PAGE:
The British pound continued to rally on Friday, following some relatively hawkish comments from BoE MPC member Gertjan Vlieghe. Among other optimistic remarks, the policymaker said that the appropriate time for a rate hike might be as early as in the coming months, something that pushed the implied probability for a hike by December to 78%. Today, we will hear from BoE Governor Mark Carney, who will speak at the IMF. Should he reaffirm that a hike in the coming months is likely, sterling could gain further. Given the heightened speculation for a hike, we maintain the view that the short-term outlook of GBP remains positive.
Looking further ahead, the key risk to the continuation of the GBP rally are politics, we think. The latest focus on monetary policy developments seems to have shifted market attention away from the continued delays and the lack of progress in the Brexit negotiations. In addition, the upcoming Conservative Party conference (1st October) presents further political uncertainty, as any rebellious attempt to replace PM May could put a lid on further sterling gains.
EUR/GBP continued to tumble on Friday on the hawkish remarks by BoE’s Vlieghe, falling below the support (now turned into resistance) barrier of 0.8830 (R1). However, the slide was stopped by the crossroads of the 0.8780 (S1) support and the longer-term upside support line taken from the lows of November 2015. The price structure on the 4-hour chart continues to suggest a short-term downtrend, but given our proximity to the aforementioned crossroads, we prefer to take the sidelines for now. A clear break below that support zone is needed before we get confident on more bearish extensions. The catalyst for such a break may be more hawkish comments by BoE Governor Mark Carney today. If this is the case, we expect a dip below 0.8780 (S1) to initially aim for our next support of 0.8715 (S2). On the other hand, if the Governor appears less hawkish than expected, the pair could rebound from the longer-term upside support line.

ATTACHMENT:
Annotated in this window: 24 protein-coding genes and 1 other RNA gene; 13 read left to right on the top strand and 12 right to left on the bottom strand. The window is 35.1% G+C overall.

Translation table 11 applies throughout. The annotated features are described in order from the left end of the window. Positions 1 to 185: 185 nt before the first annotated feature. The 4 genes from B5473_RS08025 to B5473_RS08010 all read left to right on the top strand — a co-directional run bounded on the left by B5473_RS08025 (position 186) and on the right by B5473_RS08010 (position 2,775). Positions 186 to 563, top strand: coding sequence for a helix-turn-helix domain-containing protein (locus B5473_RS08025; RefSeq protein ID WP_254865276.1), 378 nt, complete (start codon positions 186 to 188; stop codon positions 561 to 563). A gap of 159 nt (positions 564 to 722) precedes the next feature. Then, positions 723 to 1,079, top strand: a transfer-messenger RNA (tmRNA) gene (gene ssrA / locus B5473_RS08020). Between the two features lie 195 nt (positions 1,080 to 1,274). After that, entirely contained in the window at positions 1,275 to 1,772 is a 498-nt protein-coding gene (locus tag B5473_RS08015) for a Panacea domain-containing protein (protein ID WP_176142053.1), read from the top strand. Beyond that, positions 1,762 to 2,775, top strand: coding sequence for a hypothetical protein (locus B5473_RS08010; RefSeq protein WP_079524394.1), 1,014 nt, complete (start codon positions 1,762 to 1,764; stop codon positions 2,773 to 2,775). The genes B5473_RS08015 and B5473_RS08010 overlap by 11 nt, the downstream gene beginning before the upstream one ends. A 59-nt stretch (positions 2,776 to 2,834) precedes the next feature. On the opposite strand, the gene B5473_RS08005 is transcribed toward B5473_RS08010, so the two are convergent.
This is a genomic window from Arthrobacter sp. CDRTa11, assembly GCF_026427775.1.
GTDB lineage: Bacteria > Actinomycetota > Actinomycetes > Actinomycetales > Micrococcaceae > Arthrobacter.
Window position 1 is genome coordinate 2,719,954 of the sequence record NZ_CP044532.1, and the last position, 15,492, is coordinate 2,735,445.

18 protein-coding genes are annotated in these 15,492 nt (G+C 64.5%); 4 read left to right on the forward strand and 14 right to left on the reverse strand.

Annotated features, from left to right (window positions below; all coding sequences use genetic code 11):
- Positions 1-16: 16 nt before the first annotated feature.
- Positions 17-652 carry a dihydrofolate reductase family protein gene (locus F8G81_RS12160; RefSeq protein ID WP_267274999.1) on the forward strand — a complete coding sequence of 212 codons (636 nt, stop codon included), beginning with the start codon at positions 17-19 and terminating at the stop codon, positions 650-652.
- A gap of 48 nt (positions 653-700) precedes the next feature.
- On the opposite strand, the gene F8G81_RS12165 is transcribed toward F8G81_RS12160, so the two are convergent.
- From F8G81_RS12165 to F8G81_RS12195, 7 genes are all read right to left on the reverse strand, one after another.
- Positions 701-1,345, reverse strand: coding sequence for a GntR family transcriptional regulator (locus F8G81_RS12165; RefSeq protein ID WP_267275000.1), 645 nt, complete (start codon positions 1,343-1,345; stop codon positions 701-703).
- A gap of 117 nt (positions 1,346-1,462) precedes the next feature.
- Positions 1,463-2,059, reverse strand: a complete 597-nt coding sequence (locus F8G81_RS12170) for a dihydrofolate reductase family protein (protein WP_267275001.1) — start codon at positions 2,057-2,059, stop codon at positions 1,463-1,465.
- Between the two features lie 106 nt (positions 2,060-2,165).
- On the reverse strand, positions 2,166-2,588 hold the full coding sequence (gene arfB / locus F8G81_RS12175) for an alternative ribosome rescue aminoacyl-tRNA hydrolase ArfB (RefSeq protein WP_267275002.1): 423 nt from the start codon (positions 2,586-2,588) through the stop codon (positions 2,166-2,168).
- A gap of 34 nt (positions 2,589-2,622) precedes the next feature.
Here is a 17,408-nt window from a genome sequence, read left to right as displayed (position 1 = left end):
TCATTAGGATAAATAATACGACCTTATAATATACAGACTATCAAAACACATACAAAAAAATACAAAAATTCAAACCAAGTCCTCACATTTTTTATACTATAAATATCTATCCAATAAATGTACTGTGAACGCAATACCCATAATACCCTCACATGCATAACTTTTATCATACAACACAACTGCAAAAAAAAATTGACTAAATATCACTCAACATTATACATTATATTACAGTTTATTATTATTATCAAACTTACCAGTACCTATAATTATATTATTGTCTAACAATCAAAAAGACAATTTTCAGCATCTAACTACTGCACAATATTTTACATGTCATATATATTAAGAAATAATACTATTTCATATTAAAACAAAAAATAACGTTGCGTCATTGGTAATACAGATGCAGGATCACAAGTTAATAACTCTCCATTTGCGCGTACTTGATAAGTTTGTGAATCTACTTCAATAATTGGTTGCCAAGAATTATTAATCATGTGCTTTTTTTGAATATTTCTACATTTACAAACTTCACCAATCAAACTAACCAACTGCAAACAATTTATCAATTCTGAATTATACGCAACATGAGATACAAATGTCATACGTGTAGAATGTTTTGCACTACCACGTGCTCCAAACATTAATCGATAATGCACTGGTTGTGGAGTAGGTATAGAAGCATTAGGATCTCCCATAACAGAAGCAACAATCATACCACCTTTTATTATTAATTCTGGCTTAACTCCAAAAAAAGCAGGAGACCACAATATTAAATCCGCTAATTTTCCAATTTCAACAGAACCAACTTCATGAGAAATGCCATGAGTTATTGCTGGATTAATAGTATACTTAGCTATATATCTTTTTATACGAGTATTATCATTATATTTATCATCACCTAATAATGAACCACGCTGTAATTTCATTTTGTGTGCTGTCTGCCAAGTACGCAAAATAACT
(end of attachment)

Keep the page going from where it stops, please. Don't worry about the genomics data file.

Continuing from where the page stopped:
Yen continues to retreat amid early election reports
The yen retreated further on Friday, alongside other safe havens like gold, despite the North Korean missile launch that occurred a few hours earlier. Meanwhile, major global equity markets such as the S&P 500 closed the day at new record highs. In our view, this suggests that as long as the situation does not escalate into military conflict, market participants may continue to place less and less emphasis on North Korean developments.
Turning to Japan, reports over the weekend suggest that PM Abe is considering to hold a snap election as early as next month, in order to exploit the disarray in the main opposition party and gain a bigger majority for his own party. If early elections are confirmed in the next days, the increased domestic political uncertainty could be another factor weighing on the yen, besides the latest risk-on environment.
USD/JPY traded north on Friday and during the Asian morning Monday, the pair opened with a positive gap above the key resistance (now turned into support) of 111.00 (S1). That barrier acted as the upper bound of the sideways range that had been containing the price action since the 28th of July. As such, its break may have turned the short-term picture to positive, in our view. We now expect the bulls to remain in the driver’s seat and perhaps drive the battle higher for a test near the 111.70 (R1) line, marked by the peak of the 27th of July.
Besides Carney’s speech, we only have Eurozone’s final CPIs for August. Nevertheless, the bloc’s final inflation data are usually not market movers.
As for the rest of the week:
On Tuesday, the only noteworthy data set we get is Germany’s ZEW survey for September. On Wednesday, the main event will be the FOMC gathering. This is one of the ‘bigger’ meetings, meaning that besides the rate decision we also get fresh economic forecasts for the US economy, an updated ‘dot plot’, as well as a press conference by Chair Yellen. Then on Thursday, focus will turn to the BoJ and Norges Bank policy meetings. Finally on Friday, Eurozone’s manufacturing and services PMIs for September are out, as well as Canada’s CPI data for August.
Support: 0.8780 (S1), 0.8715 (S2), 0.8640 (S3)
Resistance: 0.8830 (R1), 0.8920 (R2), 0.8985 (R3)
Support: 111.00 (S1), 110.10 (S2), 109.55 (S3)
Resistance: 111.70 (R1), 112.20 (R2), 112.90 (R3)